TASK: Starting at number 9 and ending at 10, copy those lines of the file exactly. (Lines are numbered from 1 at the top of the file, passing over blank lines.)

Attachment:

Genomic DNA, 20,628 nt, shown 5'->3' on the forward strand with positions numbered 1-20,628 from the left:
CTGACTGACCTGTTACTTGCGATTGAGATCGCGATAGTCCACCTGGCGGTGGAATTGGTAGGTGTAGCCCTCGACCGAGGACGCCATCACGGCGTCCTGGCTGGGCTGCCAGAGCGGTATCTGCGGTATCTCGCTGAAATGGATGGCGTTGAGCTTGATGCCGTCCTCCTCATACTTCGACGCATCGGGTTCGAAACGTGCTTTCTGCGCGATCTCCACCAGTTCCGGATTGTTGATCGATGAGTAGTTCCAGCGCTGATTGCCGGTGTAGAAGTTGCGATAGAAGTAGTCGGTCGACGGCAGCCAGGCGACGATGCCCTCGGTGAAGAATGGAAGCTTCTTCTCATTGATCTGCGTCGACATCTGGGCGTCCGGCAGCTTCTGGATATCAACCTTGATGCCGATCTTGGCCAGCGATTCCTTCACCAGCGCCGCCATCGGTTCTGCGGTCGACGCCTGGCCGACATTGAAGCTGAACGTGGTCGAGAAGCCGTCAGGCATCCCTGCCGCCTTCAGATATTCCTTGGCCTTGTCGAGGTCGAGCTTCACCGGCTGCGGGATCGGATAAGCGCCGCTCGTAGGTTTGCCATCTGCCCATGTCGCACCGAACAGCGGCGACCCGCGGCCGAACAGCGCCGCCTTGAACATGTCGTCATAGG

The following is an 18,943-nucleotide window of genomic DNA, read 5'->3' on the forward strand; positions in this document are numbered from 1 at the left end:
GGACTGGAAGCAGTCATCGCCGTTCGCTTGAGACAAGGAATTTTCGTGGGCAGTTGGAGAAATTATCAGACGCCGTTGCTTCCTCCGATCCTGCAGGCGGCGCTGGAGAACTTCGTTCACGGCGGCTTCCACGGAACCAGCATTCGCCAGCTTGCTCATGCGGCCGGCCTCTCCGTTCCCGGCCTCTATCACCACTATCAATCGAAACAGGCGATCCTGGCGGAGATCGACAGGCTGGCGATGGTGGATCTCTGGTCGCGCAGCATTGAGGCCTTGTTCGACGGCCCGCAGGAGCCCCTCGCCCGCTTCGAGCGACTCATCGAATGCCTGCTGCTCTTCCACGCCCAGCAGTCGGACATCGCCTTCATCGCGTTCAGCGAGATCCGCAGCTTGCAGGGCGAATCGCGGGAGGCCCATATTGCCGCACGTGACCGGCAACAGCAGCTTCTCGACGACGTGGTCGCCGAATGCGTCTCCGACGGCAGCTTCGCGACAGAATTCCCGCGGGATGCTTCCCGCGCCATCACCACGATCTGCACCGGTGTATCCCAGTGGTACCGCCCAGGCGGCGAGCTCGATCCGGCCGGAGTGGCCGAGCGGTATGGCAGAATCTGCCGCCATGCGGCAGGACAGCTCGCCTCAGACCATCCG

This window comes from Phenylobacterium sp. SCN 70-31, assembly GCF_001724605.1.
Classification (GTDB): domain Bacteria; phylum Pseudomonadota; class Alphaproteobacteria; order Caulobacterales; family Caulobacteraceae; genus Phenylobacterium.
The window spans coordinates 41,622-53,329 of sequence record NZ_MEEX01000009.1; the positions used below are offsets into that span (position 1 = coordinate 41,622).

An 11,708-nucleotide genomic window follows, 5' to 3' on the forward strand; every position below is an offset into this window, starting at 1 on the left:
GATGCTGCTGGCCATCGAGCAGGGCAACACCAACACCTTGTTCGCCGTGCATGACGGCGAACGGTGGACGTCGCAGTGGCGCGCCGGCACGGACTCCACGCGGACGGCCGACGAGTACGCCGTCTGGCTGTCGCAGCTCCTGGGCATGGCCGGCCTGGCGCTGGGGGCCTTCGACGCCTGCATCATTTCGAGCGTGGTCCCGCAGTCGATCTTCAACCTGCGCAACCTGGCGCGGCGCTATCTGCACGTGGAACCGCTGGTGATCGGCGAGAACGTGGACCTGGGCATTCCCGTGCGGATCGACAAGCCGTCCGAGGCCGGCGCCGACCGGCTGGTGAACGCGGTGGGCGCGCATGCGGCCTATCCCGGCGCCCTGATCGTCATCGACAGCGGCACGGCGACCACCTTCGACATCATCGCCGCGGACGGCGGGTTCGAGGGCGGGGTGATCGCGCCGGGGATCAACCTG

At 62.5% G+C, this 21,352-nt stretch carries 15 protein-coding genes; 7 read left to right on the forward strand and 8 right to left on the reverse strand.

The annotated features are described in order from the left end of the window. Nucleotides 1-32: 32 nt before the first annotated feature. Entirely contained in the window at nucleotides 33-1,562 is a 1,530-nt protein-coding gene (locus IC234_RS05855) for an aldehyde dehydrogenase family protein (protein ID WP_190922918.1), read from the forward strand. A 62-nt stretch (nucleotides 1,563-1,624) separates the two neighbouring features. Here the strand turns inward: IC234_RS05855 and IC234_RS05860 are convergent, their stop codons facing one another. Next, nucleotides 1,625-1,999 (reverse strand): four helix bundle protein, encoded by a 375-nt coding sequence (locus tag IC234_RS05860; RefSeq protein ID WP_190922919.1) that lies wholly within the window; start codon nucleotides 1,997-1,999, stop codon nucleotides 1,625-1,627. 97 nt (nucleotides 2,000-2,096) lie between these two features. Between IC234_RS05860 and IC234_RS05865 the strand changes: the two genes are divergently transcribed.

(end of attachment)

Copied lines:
GATGCTGCTGGCCATCGAGCAGGGCAACACCAACACCTTGTTCGCCGTGCATGACGGCGAACGGTGGACGTCGCAGTGGCGCGCCGGCACGGACTCCACGCGGACGGCCGACGAGTACGCCGTCTGGCTGTCGCAGCTCCTGGGCATGGCCGGCCTGGCGCTGGGGGCCTTCGACGCCTGCATCATTTCGAGCGTGGTCCCGCAGTCGATCTTCAACCTGCGCAACCTGGCGCGGCGCTATCTGCACGTGGAACCGCTGGTGATCGGCGAGAACGTGGACCTGGGCATTCCCGTGCGGATCGACAAGCCGTCCGAGGCCGGCGCCGACCGGCTGGTGAACGCGGTGGGCGCGCATGCGGCCTATCCCGGCGCCCTGATCGTCATCGACAGCGGCACGGCGACCACCTTCGACATCATCGCCGCGGACGGCGGGTTCGAGGGCGGGGTGATCGCGCCGGGGATCAACCTG

At 62.5% G+C, this 21,352-nt stretch carries 15 protein-coding genes; 7 read left to right on the forward strand and 8 right to left on the reverse strand.